Toyota Camry Hybrid (2010) review: Toyota Camry Hybrid (2010)

Roadshow Editors' Rating

8.1 Overall

The Good Extra power, better fuel economy. Lovely instruments. Plenty of passenger space. Plush ride. Option pack brings better sound.

The Bad ...at the expense of a USB port and two CDs. Optional sat nav system beginning to feel old school. Not for lead foots, spirited drivers. Battery pack robs boot space, utility.

The Bottom Line If you can live with the small boot and hampered load space, and do without visceral driving thrills, the Camry Hybrid rewards patient drivers with good fuel economy and large car space.

Editor's note: The review below was conducted on the Luxury version of the Camry Hybrid, which has more features but an indentical drivetrain to the standard Camry Hybrid.

Exterior design

Part of the Prius' success is that, being a hybrid-only car, it's obvious to all and sundry that you care about the environment and how much fuel your car consumes. To help people pick a hybrid Camry from a regular one, Toyota has fitted it with blue-tinted headlights, clear tail-light lenses, lovely satin chrome finishes on the boot and grille, and a rash of Hybrid badges.

The most obvious change, though, is the unique front bumper and grille, which not only imbues it with the best looks in the Camry family, but also, it's claimed, improves aerodynamic efficiency and therefore fuel economy. Standard exterior features across all Camry Hybrids include projector headlights (steerable xenon lights are, sadly, not on the agenda), chromed fog lights, LED tail-lights and 16-inch alloy wheels.

Interior design

If the changes outside are subtle, they're even more so inside. There's hybrid-branded scuff plates and an Optitron-lit instrument pack that eschews the tachometer in favour of a giant instant fuel consumption gauge. With its pale blue backlighting and wannabe-metal silver paint the dashboard is pretty avant garde for a Camry, although the concave area on top that houses the digital clock can reflect horribly on the windscreen in strong daylight.

As with other Camrys there's ample space for five occupants, although utility is hampered by the hybrid drivetrain's battery pack that resides in the car's boot. Not only does it reduce boot space significantly, it also prevents drivers from carrying large items as it blocks much of the aperture afforded by the 60/40 split-folding rear seats. Also residing in the boot -- well, underneath it actually -- is a full-size spare wheel and the car's 12V battery.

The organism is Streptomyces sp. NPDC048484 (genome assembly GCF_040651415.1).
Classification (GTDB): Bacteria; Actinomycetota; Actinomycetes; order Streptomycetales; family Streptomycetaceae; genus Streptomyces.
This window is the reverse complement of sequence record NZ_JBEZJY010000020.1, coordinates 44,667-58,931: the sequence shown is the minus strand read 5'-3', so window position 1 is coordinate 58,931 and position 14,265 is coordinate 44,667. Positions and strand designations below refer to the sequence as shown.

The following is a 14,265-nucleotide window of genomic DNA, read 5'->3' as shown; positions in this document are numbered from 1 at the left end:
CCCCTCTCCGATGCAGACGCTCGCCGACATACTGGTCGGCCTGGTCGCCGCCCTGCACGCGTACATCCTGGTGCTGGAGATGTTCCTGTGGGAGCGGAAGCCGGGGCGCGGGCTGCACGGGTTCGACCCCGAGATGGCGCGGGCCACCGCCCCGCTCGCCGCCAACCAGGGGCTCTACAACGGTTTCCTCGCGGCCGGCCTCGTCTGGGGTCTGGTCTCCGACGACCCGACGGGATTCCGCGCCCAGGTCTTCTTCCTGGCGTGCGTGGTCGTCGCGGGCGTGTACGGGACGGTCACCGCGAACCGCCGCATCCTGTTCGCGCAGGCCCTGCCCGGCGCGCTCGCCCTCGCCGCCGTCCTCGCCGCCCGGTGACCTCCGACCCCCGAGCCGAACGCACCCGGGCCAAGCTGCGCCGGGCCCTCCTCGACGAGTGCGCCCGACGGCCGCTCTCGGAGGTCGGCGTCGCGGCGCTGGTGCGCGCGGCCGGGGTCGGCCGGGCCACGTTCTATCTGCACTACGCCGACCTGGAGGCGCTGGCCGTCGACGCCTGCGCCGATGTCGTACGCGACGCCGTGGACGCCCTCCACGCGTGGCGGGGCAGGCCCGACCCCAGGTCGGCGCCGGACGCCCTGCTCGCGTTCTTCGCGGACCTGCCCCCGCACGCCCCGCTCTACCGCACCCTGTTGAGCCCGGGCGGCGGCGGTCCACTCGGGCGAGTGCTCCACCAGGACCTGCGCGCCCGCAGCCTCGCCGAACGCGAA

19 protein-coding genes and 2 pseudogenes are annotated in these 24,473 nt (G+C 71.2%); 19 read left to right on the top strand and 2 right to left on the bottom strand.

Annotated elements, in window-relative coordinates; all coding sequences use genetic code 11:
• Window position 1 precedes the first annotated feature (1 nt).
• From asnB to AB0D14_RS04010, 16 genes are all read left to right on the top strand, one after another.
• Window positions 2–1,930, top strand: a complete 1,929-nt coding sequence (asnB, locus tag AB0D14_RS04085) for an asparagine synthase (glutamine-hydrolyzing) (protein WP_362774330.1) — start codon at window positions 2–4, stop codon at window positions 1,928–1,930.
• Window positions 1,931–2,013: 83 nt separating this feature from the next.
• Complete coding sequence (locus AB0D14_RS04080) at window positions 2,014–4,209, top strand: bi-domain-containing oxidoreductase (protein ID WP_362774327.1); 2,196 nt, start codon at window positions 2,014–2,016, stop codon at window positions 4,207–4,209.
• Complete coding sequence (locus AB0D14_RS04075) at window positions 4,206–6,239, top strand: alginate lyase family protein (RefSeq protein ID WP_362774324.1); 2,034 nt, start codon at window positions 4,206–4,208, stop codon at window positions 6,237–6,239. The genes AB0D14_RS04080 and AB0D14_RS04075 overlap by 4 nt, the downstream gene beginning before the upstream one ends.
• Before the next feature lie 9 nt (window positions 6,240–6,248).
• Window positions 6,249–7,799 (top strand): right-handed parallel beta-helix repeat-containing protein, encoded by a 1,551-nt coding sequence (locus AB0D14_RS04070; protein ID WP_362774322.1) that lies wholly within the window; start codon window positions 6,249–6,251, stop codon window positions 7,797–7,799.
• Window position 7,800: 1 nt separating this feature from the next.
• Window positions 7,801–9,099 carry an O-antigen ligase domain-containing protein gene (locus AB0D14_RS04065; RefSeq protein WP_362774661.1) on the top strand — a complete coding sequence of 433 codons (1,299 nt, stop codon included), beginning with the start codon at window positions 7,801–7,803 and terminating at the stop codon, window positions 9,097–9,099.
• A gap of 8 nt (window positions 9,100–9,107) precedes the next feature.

Features and pricing

There are two Camry Hybrid trim levels, starting at AU$36,990 for the base-level Camry Hybrid. The AU$7k price hike over the entry-level petrol-only Camry Altise is due primarily to extra equipment -- according to reports, the price premium for the hybrid drivetrain itself is only around AU$2k.

In addition to the hybrid gear, the Camry Hybrid features stability control, reversing camera and rear-parking sensors, Optitron instrument lighting, dual-zone air-con with rear-seat vents, keyless entry and start, cruise control, power windows, auto-headlights. The AU$3000 option pack contains an eight-speaker stereo and sat nav.

Step up to the AU$39,990 Luxury model and you'll enjoy leather seats, power adjustments for the front seats (but there's no memory or heating/cooling option), rain-sensing wipers and an auto-dimming rear-view mirror. The option pack for this model features an electric tilt-and-slide sunroof, as well as sat nav and eight-speaker stereo, for AU$4500.